Virus strikes campus computer network
A virus is plaguing the Dartmouth campus, but this time it's not pink eye. In this case, it's a computer virus called the Welchia worm, which has infected 2000 computers -- nearly half of all student computers on campus -- and is drastically slowing down the campus network.
In response, Director of Computing Larry Levine sent out a campus-wide BlitzMail yesterday instructing students of the steps necessary to diagnose and, if necessary, treat their computers for the virus. The e-mail also threatened to disconnect infected computers from the network if they are not cured by next Tuesday.
The worm infects a computer, but has no adverse effects visible to the user. However, an infected computer constantly send out "pings" over the network searching for other computers which it can infect. It is this abundant flood of ping activity that swamps the network, slowing down entire subnets, effectively allowing one infected computer to neutralize an entire building's network and Internet access. Wireless networks are particularly susceptible.
"Just one infected computer can screw up an entire building," Director of Network Services Bill Brawley said. "The intense pinging activity can prevent people who want to sign on to a building's wireless network from getting an IP address in that building."
Students with Apple computers are not susceptible to the Welchia virus and need not run the removal tool.
Because of the heavy stress the worm is causing to the network, students who have infected computers and who do not follow the simple steps necessary to disinfect their computer will have their network access privileges revoked until they remove the worm from their system.
"Should the network's performance continue to suffer, we will be forced to deny access to machines that are abusing, however unintentionally, the network," the e-mail warned. "We do not want to turn off your network access but we will to protect the integrity of the network. Please take the steps outlined above as we will begin a process of disconnections beginning on Tuesday, November 11, 2003."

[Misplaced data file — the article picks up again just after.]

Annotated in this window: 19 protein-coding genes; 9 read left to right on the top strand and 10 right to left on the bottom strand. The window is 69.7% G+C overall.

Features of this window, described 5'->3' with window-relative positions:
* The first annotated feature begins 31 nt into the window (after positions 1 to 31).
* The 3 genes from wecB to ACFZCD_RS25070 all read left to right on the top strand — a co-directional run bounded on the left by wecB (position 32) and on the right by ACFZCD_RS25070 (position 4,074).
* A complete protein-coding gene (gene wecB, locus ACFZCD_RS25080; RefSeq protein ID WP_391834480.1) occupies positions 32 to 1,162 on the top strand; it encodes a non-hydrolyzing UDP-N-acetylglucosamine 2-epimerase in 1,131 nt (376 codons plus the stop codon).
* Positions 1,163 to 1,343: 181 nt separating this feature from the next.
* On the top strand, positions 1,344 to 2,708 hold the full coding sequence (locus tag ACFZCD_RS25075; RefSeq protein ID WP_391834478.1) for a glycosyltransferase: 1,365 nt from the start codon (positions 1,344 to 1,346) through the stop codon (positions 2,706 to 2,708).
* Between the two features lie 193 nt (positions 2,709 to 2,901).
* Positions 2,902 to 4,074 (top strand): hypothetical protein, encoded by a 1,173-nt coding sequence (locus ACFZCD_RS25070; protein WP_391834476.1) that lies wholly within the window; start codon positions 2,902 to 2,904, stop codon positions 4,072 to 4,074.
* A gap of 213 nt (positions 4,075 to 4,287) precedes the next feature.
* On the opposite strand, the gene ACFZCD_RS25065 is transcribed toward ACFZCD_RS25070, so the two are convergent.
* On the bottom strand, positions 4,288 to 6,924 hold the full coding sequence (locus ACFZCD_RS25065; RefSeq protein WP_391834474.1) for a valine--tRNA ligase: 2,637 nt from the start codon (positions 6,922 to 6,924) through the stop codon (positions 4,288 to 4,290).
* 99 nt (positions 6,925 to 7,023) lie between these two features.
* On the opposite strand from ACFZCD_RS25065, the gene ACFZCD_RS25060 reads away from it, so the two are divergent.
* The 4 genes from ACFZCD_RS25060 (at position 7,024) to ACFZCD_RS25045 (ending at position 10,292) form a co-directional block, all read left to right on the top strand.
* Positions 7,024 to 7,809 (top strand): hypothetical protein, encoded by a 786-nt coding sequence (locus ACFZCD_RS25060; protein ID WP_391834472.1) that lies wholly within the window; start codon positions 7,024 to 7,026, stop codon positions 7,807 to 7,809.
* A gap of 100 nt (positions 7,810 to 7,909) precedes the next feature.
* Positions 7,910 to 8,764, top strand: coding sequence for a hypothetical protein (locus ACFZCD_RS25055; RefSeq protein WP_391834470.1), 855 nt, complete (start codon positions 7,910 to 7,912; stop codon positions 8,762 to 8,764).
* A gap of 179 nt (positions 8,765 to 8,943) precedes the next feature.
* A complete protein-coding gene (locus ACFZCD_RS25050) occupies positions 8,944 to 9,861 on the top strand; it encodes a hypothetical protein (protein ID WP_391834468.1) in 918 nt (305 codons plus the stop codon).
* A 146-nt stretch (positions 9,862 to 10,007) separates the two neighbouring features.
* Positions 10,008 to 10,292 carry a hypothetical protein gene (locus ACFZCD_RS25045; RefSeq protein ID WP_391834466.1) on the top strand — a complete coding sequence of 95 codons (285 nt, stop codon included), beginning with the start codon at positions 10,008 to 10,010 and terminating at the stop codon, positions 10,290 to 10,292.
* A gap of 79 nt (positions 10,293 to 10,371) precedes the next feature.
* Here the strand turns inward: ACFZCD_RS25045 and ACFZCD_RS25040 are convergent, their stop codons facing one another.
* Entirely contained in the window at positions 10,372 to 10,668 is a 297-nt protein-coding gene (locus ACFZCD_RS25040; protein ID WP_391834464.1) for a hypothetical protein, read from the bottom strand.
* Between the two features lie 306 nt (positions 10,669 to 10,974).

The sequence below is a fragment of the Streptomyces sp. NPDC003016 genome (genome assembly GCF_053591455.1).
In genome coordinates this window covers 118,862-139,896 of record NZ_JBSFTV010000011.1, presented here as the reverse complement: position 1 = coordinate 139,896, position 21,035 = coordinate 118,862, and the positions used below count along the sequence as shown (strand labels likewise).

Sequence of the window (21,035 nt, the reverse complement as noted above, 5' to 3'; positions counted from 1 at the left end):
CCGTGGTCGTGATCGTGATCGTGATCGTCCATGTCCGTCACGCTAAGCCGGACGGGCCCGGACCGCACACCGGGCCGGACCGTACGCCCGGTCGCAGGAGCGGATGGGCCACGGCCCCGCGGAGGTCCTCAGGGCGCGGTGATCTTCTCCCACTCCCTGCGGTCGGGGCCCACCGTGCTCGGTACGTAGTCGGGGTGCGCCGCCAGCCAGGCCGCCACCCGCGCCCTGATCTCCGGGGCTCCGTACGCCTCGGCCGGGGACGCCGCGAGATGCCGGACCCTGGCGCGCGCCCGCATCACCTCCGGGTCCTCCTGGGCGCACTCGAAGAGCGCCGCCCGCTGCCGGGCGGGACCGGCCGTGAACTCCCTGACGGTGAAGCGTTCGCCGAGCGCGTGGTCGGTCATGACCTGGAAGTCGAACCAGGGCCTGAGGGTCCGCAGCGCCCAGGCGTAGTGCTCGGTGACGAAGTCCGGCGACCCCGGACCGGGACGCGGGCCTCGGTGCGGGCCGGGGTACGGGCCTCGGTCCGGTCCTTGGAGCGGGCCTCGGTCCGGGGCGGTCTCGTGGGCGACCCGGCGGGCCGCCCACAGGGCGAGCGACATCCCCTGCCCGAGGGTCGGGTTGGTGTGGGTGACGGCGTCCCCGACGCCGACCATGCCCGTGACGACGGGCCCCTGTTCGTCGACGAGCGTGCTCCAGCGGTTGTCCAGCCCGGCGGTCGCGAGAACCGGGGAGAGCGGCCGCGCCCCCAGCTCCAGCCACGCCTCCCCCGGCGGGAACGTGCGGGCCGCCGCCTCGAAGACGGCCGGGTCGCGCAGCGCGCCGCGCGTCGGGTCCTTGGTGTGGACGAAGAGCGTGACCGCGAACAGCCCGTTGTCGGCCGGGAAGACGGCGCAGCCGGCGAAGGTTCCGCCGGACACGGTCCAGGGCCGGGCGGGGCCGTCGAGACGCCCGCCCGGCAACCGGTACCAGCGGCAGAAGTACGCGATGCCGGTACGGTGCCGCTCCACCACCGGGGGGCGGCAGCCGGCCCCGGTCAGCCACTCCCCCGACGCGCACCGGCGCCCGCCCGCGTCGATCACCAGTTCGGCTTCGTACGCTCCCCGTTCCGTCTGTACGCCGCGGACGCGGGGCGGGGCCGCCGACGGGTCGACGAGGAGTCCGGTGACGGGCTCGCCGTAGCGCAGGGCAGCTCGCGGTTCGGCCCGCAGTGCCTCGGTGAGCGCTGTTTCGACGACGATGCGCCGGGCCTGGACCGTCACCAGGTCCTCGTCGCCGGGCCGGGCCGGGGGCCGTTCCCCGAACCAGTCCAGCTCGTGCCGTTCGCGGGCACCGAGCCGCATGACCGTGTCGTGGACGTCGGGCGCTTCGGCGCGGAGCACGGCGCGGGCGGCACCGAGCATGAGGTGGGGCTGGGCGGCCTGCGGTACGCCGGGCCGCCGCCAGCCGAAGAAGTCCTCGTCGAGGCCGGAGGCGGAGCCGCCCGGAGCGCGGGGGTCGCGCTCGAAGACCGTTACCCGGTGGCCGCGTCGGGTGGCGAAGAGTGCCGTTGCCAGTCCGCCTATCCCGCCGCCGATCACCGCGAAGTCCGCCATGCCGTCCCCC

Brawley said that denying Internet access to any student is a last resort, but that it would be necessary for the integrity of the network if students do not solve the problem themselves.
"We want to work with people to get this cleaned up," Brawley said. "We are just really hoping that everyone gets the message and takes a few minutes to check their computer."
The campus e-mail also implored students to take additional steps after checking for and removing the virus from their computers. Windows users should "configure your Windows operating system to automatically update itself when critical Windows patches are released," the e-mail said.
Additionally, links were given to free downloads of Symantec Norton Anti-Virus software for both Mac and PC users. In previous year the anti-virus software has been offered to the community at a nominal fee -- last year just six dollars -- but this year Computing Services decided to provide the program free of charge. Brawley pointed out that once the anti-virus software is being used it is also important to download updated virus definitions regularly -- which the software can be set to do automatically.
The Welchia worm diagnosis and removal tool can be downloaded at www.dartmouth.edu/~comp/support/library/software/viruses/welchia.htm.
Instructions to set up Windows computers to automatically download system patches can be found at www.dartmouth.edu/~helpdesk.
Norton Anti-Virus software for Windows can be downloaded free of charge at www.dartmouth.edu/~comp/resources/downloads/win/productivity/sav.html, and for Macintosh users at www.dartmouth.edu/~comp/resources/downloads/mac/productivity.